However, it is the lack of features that makes the game stumble a little. While the Vita can use touch controls, using them to place units is nearly impossible and other touch controls are oddly placed. Even though the game allows for panning in and out and changing from isometric views to top view, there are still times it looks cluttered. At times, I would see an elevation where there wasn’t one and vice versa. I also once got trapped in a position on the first turn I had, forcing me to restart the battle. Again, these complaints are not huge. The gameplay is still on par with some of the best RPGs I have played until this point.
There is also a Cam-pain made, which shows Valvetorez and his effort to rule Hades. Using mana to bring bills to order and making new characters is cool, but some of the features, like making relics to increase stats or making a cabinet of characters, seems limited. Even near the end, I felt like features were unnecessary. They exist, but I never felt that much impact. While other parts of the Cam-pain mode are great like suggesting and voting on bills, I rarely went into it besides to make a new character. However, if you love this overworld strategy aspect, it is available at any time.
The game’s story is relatively short — I managed to complete it in 25 hours — but that’s not all to the game. For those who want more battles to level up their characters and weapons, which is necessary in this game, the Item Worlder is available. This dungeon mode of Disgaea 4 allows players to enter their items in order to level them. It provides several battlegrounds that can even be skipped completely. Although these are fairly small, it provides a great way to grind while also improving weapons and getting good bonuses. The bright colors also shine here, so it is far from boring. With long dungeons and the ability to go into any single one of your items, the Item Worlder is one of the best aspects of Disgaea 4 and one that will keep people playing for quite a while.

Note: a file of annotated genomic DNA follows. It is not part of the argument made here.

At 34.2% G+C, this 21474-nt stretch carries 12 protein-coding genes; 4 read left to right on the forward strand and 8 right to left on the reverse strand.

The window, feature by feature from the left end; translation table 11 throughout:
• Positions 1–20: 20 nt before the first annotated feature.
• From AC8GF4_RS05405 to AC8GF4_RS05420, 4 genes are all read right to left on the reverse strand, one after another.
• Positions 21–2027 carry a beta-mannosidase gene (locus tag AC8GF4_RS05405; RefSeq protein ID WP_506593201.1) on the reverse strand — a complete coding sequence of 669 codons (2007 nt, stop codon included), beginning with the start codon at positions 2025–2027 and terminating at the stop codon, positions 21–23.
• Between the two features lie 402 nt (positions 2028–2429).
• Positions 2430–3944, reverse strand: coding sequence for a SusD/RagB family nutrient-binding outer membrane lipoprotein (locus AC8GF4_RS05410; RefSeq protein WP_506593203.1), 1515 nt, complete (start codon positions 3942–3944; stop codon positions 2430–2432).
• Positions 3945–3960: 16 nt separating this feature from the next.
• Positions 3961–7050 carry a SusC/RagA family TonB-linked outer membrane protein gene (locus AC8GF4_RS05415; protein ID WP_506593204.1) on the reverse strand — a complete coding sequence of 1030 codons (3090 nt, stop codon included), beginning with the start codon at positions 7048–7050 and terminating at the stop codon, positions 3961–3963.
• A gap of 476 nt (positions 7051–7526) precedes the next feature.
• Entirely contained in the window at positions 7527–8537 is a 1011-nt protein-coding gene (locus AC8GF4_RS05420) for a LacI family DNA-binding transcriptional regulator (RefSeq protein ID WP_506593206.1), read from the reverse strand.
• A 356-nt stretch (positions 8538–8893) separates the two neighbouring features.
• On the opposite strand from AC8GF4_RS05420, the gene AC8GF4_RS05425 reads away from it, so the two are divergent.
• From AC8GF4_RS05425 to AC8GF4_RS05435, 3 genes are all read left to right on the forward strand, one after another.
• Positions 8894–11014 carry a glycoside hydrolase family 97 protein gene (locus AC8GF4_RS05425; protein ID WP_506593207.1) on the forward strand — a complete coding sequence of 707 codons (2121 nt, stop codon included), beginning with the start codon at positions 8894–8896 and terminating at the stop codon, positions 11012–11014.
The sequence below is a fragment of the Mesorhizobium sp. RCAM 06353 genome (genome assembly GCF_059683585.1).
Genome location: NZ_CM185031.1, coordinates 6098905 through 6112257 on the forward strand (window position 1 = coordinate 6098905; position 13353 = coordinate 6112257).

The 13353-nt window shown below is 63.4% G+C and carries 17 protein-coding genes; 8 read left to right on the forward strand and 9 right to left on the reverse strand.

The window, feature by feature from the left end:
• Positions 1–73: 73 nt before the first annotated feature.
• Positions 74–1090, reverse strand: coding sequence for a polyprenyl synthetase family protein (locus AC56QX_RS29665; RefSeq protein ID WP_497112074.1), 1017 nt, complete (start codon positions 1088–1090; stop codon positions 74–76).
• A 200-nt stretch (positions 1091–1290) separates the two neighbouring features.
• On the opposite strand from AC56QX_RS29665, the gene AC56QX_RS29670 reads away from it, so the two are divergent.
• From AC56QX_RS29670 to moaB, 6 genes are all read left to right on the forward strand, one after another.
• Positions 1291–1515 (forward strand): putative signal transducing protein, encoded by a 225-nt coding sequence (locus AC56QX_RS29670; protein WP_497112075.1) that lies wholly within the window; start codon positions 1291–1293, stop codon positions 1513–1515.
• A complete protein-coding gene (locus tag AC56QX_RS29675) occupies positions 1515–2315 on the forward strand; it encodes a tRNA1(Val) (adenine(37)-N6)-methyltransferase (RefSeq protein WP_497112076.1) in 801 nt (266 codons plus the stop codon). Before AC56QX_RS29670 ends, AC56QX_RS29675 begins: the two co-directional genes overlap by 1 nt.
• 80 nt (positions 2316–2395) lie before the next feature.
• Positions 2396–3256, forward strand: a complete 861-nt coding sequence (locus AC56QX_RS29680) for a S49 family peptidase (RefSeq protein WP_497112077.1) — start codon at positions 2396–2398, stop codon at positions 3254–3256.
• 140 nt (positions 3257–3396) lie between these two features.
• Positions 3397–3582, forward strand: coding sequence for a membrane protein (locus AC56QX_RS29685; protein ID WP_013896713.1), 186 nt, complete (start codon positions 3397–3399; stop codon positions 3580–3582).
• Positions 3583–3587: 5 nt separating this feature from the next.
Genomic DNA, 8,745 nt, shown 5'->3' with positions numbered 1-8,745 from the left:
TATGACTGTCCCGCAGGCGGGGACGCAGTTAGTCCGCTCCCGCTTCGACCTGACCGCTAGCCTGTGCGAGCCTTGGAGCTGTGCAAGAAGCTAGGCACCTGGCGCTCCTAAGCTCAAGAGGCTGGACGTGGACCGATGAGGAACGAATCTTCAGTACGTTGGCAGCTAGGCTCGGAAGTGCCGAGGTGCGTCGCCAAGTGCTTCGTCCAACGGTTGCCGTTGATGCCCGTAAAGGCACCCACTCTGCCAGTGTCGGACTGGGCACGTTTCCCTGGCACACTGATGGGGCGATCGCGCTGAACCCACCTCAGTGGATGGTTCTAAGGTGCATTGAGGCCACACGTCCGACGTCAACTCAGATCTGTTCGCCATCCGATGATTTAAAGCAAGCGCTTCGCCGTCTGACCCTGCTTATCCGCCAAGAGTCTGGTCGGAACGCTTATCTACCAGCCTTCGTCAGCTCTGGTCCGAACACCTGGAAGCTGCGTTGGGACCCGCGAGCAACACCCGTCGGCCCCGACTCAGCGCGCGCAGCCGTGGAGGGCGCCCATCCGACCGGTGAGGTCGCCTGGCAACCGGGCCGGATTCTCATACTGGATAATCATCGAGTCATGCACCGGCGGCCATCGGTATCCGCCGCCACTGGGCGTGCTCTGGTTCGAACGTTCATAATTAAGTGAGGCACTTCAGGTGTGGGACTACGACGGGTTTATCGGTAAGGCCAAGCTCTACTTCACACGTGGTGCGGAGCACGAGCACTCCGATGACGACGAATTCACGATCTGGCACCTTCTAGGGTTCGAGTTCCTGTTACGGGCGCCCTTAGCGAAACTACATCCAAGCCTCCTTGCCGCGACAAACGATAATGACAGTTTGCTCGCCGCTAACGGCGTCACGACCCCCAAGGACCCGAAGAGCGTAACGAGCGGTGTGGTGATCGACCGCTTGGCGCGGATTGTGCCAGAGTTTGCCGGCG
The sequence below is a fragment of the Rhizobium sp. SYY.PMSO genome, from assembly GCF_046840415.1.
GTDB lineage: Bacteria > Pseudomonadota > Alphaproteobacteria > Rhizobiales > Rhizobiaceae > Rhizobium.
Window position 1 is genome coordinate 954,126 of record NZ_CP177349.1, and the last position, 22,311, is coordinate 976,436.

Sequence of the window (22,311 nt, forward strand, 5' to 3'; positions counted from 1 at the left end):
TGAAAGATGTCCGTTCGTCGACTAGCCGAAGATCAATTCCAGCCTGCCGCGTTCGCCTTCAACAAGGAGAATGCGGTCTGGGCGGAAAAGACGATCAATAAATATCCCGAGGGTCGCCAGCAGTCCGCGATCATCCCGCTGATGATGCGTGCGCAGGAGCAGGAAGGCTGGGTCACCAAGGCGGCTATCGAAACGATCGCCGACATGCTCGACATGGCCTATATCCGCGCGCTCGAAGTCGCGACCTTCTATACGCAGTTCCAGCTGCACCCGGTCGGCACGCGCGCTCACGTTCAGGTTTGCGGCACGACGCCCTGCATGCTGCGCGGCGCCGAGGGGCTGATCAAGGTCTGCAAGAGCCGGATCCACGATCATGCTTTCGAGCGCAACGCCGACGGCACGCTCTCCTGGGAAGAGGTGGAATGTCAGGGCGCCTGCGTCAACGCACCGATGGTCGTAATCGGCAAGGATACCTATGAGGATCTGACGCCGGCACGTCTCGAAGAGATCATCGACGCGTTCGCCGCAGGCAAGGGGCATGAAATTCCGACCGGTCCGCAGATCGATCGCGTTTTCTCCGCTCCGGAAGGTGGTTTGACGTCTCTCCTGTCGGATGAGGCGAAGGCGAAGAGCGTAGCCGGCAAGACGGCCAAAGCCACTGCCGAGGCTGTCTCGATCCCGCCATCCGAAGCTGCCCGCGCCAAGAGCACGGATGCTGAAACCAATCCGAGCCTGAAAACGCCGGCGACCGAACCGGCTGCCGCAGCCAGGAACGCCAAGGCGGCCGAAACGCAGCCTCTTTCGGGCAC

While it can be said that the game is slightly repetitive, it has a certain charm to it. I don’t know how many more times I can listen to my fighter character saying “Time to bust some balls!”, but I also don’t know if I can ever get tired of Valvetorez proclaiming “SARDINES!” like it is some sort of battle cry or the Prinnies saying “dood” after every line. The sound design and the voice acting is to thank for this, because the music is interesting and fun and the voices are funny but fitting. I could always find a song that I could battle to with any environment I was in.
Disgaea 4: A Promise Revisited is a strategy RPG that refuses to be serious. The characters are great, the gameplay is smart and the story is both parts touching and hilarious. While some features can feel worthless and others nonexistent, it doesn’t feel boring or unfair. If the rest of the series is like this $39.99 package, I look forward to picking up when I have the time. I still hate sardines, though. Dood.